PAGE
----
In September 2021, I hope to celebrate my 70th birthday. Nothing too significant about that, perhaps, but it’s something that I thought I might never see, after finding myself in hospital with a brain haemorrhage in 2012.

Phil Northumberland-2020

Up until the age of 60, I’d lived what might be termed a ‘normal’ life, unaware that I was carrying a genetic mutation that increased my risk of having strokes and – ultimately – vascular dementia. My medical journey began one evening when I abruptly experienced an unusual and penetratingly painful headache. Assuming it would eventually pass, I literally crawled up the stairs to bed, took painkillers, and spent a fitful night drifting in and out of troubled sleep.

The next day, my headache – only marginally better – was still there. But I could not focus my vision on any reading material, failed to strike the correct keys on my computer keypad, and mispronounced words when attempting to speak. A CT scan at my local A&E department soon confirmed that I’d had a brain haemorrhage, and I was transferred to a specialist stroke unit at a London teaching hospital.


Neurologists were puzzled as to why I’d had a stroke: I was otherwise a fit and healthy person, with no obvious risk factors such as high blood pressure; and I had never smoked in my life. An MRI provided the initial clue – there were unusual cavities in parts of my brain, notably in the lesser known ‘white matter’ regions that govern cerebral connectivity. Disruptions to white matter can severely impact normal brain function, and – significantly – certain patterns of white matter disease are characteristic of a condition called CADASIL. A genetic test confirmed the provisional diagnosis.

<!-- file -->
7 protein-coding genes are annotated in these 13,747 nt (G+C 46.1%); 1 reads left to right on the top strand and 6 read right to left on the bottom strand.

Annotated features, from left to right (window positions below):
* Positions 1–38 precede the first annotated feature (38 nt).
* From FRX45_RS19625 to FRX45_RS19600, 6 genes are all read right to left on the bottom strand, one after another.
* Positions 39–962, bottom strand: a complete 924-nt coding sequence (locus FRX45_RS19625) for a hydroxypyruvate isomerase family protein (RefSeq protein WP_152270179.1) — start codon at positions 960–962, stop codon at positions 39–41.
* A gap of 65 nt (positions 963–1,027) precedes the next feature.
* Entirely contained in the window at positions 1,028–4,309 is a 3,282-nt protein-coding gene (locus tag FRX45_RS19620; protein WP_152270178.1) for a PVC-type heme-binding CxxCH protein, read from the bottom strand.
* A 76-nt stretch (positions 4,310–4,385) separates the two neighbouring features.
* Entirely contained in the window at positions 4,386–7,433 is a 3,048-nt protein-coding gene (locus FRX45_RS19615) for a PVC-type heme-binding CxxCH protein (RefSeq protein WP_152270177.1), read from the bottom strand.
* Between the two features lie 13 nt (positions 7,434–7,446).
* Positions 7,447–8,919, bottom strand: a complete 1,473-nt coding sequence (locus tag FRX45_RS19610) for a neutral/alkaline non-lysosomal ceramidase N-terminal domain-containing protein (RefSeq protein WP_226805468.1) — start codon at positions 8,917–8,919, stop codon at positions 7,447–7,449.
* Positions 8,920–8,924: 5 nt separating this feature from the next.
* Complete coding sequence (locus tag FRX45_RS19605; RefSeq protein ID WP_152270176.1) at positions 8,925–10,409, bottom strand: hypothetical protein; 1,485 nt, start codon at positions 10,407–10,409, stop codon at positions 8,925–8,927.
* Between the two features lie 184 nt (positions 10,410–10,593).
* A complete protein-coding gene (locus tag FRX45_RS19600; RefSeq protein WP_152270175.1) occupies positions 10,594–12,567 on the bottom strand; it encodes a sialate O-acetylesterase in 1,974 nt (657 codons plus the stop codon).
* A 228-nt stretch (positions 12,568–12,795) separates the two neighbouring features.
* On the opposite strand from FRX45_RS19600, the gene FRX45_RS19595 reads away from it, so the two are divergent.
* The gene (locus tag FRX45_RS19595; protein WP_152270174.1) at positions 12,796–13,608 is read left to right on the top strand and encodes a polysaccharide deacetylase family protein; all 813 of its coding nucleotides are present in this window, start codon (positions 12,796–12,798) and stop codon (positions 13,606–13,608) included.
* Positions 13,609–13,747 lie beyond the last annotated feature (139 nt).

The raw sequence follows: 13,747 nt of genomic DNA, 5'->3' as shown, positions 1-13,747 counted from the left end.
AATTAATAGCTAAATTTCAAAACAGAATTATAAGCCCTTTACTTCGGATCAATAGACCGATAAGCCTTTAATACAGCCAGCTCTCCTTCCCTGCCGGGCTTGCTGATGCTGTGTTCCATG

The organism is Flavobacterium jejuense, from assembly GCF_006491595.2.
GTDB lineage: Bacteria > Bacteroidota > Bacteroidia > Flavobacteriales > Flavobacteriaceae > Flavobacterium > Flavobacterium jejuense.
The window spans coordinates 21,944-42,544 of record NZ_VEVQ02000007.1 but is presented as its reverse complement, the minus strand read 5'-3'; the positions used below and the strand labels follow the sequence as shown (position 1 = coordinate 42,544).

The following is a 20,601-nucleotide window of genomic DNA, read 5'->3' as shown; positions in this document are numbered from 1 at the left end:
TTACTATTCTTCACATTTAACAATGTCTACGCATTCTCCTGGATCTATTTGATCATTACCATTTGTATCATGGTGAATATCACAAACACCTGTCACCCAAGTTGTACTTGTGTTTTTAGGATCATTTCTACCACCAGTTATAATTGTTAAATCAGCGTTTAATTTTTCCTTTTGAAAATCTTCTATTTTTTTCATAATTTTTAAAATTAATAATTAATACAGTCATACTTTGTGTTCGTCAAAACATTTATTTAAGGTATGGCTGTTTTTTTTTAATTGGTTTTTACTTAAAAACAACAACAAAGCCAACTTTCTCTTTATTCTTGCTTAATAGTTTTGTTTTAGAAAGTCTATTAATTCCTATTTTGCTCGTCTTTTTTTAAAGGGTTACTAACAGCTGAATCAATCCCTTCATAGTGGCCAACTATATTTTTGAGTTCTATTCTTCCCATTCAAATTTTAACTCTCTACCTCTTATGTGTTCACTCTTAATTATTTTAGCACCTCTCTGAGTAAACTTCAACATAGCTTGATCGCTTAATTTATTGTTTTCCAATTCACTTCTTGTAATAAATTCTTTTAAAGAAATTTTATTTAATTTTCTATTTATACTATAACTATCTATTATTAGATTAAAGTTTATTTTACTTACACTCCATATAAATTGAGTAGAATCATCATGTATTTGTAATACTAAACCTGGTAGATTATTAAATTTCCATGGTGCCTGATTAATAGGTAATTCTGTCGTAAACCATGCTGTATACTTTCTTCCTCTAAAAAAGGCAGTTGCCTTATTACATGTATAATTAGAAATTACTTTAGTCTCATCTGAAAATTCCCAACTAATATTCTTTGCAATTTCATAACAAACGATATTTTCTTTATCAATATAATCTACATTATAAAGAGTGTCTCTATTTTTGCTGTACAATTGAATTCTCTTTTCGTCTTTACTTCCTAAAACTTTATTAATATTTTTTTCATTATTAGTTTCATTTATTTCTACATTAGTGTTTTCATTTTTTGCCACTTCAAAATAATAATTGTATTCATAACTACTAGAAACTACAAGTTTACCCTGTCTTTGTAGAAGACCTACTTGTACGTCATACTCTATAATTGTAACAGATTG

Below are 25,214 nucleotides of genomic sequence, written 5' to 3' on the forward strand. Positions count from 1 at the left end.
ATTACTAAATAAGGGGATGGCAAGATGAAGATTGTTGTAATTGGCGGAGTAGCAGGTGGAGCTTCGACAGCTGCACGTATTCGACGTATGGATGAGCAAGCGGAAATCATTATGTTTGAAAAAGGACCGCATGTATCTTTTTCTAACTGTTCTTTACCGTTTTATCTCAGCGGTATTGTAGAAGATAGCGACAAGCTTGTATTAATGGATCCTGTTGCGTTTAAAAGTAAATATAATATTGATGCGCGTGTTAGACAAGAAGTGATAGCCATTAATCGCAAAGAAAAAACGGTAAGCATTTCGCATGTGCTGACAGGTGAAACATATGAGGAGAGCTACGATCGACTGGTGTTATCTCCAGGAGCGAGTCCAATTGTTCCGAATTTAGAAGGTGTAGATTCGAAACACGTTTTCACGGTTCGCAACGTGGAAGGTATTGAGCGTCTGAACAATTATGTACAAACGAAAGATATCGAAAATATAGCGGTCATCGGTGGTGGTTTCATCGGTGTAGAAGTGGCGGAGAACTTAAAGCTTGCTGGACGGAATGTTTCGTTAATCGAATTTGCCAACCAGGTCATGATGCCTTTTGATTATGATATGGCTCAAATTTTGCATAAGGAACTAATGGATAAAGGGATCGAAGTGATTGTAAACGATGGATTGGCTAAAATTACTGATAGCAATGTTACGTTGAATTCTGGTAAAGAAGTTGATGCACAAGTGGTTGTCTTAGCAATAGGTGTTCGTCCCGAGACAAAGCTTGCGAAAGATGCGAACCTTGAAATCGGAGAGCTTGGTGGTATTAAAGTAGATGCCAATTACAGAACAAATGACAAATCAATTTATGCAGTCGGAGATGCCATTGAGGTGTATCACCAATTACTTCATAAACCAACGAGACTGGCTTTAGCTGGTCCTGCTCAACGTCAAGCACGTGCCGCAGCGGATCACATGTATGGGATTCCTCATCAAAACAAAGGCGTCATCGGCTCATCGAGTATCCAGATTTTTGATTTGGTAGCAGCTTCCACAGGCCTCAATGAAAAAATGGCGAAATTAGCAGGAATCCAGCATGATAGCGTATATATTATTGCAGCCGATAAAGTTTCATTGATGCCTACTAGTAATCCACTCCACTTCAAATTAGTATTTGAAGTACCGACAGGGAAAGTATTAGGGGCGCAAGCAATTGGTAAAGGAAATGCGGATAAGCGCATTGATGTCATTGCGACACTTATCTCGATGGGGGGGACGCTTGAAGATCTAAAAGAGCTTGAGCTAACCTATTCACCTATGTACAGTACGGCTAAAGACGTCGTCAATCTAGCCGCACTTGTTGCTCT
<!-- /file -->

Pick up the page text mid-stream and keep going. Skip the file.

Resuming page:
CADASIL is an acronym, standing for Cerebral Autosomal Dominant Arteriopathy with Sub-cortical Infarcts and Leukoencephalopathy.

Put simply, it is an inherited condition that causes strokes and related impairments. Its cause is a mutation on the NOTCH3 gene of chromosome 19, which – after birth – has a key role in maintaining the integrity of small arterial vessels. A mutation (the specific form may vary) causes muscle cells in arterial walls to disintegrate over time, leading to a loss of blood supply in the region supplied by the blood vessel concerned. Small arteries throughout the body may be affected, but it is vessels within the brain where the effects manifest themselves most seriously. If one parent carries the genetic mutation, then each child of that parent has a 50% chance of inheriting it too.

There is currently no treatment for the condition, so medication is aimed at reducing general risk factors associated with stroke. Often, a statin – perhaps in combination with a small daily aspirin – is prescribed. Evidence suggests that smoking may advance disease progression by about 10 years, so that would be an obvious change to make. A healthy lifestyle of sensible exercise and nutrition is also recommended.


The age of symptomatic onset – plus the severity of the condition – can vary significantly, even for affected members of the same family. Generally, however, symptoms begin at around 45 to 50 years of age, although related migraines can appear as early as in your 30s. I seem to have been one of the lucky ones, in that symptoms did not manifest in any noticeable way until my sixth decade. Following my stroke, I initially found it difficult to walk and talk simultaneously and would pause before trying to answer any question. But I steadily recovered both my physical and mental capacities, and no one would now ever guess that I’d once had a stroke.

Phil Lake District

It’s been physically and psychologically important for me to maintain regular exercise, and – prior to the pandemic – I attended my local gym twice weekly. During the prolonged period of gym closures, I extended my regular walking activity, typically covering between 20 and 30 miles a week. For mental stimulation, I enjoy reading, editing a quarterly philosophical magazine, and have also taken several free online academic courses.

There are a small number of Facebook groups for CADASIL patients and their relatives or friends. The Cadasil Support UK group on Facebook currently has over 800 members, some of whom are located in places other than in the UK. For the past few years, we’ve had an annual conference at Addenbrooke’s Hospital in Cambridge, and I gave a talk on my experience of the condition at the 2019 meeting.

More information on the condition can be found here and in the CADASIL Support UK website here.


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